I recommend that you read Bloodlines Race, Cross, and the Christian not just to read another book by Piper but to learn how the Gospel is relevant to daily life and especially a sensitive topic like racism.
In Bloodlines: Race, Cross, and the Christian, John Piper's story begins 40 years before mine but only a 15-minute drive away. Piper grew up in Greenville, SC in the 1950's -- the same time as my father. They are the exact same age, and they went to school 15 minutes away from each other. So, Piper's recount of racism in Greenville in the 50's and 60's, for me, is a small window into my father's childhood. Interestingly enough, only a few miles away, also in Greenville, another young boy a few years older was viewing racism from a completely different angle -- the young Jesse Jackson.
Piper's discussion of racism doesn't begin from a pulpit or academic treatise. It begins with confession -- a confession of sins both active and passive in nature. Sins from his past that he would take back if it were possible. Sins that I know can haunt forever, save for the grace of Christ.
Intertwining his personal experiences and the historical events of the time, Piper illuminates the dynamic impact the gospel of Jesus Christ has (or can have) on the racism and sin still abundant in today's society. He touches both on the academic discussions of racism between ivy league professors and on the real life challenges minorities face today, but continues to bring the discussion back to the only true Answer to the hatred in the world.
Piper goes on to explain in detail how Reformed Theology and the Gospel itself abolish any form of ethnocentrism or racism. He demonstrates the numerous angles God takes through the Scriptures to show that He is one God, and He sent His Son to die for one people -- the church. There is no more Jew or Greek. If we believe in Christ, we are all Abraham's descendants.
Finally, Piper challenges the church to see God working the bloodlines of race into one bloodline of the cross. He is not asking for social activism, but for Christian responsibility to love as Christ loves.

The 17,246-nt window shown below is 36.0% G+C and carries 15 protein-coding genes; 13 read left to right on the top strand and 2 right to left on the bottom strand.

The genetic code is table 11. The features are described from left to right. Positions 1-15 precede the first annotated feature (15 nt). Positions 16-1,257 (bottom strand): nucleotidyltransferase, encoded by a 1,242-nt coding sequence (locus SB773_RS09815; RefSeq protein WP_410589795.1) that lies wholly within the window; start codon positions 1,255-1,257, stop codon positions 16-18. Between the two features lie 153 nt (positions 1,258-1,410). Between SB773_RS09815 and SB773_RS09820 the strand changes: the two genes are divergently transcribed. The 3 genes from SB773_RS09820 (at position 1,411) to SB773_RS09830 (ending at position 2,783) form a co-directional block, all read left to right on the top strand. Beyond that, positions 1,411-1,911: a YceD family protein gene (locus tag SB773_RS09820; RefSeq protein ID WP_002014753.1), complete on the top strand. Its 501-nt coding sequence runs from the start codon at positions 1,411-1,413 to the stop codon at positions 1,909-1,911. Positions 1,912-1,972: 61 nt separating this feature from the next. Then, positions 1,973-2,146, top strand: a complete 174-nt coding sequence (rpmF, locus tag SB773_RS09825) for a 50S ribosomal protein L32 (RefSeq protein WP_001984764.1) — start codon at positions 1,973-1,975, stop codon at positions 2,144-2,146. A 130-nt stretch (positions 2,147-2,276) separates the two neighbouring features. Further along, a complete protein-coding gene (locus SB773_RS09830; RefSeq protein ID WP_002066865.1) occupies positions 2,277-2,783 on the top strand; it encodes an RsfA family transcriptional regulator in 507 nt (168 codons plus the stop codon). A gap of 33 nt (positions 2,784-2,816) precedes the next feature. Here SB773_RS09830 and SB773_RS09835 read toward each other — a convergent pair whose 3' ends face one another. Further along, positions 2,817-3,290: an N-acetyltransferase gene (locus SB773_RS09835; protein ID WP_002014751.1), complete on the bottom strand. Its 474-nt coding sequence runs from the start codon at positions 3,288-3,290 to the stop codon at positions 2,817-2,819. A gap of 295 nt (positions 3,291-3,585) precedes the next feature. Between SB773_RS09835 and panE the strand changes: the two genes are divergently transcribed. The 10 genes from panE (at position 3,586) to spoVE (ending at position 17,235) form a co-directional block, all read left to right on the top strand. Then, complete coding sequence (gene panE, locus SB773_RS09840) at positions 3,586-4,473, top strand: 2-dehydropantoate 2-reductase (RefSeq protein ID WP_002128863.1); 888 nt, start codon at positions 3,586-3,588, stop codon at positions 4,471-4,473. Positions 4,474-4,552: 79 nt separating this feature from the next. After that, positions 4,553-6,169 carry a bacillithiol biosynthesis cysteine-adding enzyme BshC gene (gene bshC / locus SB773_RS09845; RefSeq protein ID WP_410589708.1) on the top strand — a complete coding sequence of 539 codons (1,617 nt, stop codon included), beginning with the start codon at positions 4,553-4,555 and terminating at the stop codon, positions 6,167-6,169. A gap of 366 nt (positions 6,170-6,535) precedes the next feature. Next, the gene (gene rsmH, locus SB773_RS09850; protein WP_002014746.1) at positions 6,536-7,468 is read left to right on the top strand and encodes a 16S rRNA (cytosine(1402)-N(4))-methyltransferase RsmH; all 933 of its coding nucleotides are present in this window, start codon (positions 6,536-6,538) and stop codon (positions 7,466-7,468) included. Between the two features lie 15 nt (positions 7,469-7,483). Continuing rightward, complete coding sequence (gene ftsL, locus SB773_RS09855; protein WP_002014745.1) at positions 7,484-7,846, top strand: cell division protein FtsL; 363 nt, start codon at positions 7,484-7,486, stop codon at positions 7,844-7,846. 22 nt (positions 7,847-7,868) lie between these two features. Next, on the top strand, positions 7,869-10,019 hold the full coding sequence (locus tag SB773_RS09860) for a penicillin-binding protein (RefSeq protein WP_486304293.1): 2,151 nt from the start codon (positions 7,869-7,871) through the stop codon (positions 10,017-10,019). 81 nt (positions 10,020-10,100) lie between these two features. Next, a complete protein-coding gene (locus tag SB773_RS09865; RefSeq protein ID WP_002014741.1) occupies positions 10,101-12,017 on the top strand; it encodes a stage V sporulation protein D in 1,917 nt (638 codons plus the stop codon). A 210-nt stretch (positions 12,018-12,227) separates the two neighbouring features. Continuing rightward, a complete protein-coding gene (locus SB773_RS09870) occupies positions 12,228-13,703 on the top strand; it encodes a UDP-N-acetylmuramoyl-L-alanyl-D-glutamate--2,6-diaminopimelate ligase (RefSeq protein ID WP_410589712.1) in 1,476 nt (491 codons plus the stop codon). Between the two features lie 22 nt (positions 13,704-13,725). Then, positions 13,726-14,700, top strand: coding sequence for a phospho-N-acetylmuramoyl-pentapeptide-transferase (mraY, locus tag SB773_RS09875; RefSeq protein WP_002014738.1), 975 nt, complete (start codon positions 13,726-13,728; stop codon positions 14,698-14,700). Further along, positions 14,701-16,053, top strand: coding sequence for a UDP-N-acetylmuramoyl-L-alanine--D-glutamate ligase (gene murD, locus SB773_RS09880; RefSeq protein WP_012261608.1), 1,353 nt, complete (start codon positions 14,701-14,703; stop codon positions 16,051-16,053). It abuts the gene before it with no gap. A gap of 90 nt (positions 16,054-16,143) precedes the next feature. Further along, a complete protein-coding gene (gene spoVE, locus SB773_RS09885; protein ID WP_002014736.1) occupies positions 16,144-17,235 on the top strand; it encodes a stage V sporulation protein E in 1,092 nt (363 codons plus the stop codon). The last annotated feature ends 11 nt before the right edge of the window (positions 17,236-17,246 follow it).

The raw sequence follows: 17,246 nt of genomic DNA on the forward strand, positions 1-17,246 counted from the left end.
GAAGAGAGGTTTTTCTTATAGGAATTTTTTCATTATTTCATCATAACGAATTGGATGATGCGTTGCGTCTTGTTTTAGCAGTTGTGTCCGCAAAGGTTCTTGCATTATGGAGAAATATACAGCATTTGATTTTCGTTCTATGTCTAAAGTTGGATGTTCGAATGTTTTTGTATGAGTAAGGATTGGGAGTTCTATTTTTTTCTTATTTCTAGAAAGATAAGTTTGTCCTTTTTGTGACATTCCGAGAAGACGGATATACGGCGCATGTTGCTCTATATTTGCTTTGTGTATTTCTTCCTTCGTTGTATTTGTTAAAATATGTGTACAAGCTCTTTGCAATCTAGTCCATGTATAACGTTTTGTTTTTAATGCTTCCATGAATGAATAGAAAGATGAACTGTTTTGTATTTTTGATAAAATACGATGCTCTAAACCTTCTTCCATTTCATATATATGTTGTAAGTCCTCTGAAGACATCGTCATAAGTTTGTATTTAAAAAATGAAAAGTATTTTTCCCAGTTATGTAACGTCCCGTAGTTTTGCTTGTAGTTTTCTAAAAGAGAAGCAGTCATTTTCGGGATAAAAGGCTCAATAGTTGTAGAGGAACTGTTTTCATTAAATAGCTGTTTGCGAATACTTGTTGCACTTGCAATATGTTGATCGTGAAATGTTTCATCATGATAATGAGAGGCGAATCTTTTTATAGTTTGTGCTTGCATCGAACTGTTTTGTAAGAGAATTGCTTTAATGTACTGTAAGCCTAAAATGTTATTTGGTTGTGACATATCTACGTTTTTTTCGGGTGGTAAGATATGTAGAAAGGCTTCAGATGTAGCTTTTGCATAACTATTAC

As the white pastor of a predominantly African-American congregation, I was eagerly awaiting the release of this book. Since he arrived at Bethlehem Baptist Church in Minneapolis more than 30 years ago, John Piper has devoted one Sunday each January (corresponding with Martin Luther King Day) to preaching on the topic of racial reconciliation. This book is more than a mere compilation of what he has shared there. It is the story of his own racist attitudes as he grew up in the segregated south of the '50s and '60s. By God's grace he was able to see the Gospel of Jesus Christ as the only way to conquer the sinfulness of ethnic-superiority. Today he shamelessly recommends and proclaims that saving and sanctifying grace to others. Bloodlines is more than self-revealing; it also commends the power of the Gospel as a means of not only bringing racial harmony for our time, but of it actually magnifying the purpose of God to glorify Himself throughout eternity. As in all of his writings, Piper's reformed background emerges clearly as he demonstrates how that theological interpretation of Scripture serves to unite all persons as having come from the one Creator. It further displays how the Church (the family of God) is a testimony to a watching world of God's design to preserve ethnic distinctiveness for the glory of His name. I highly recommend this book for our day when our minds are daily saturated by media-led racial stereotypes that further divide the human race. Thank you, John Piper, for leading not only by word but through your non-hypocritical example.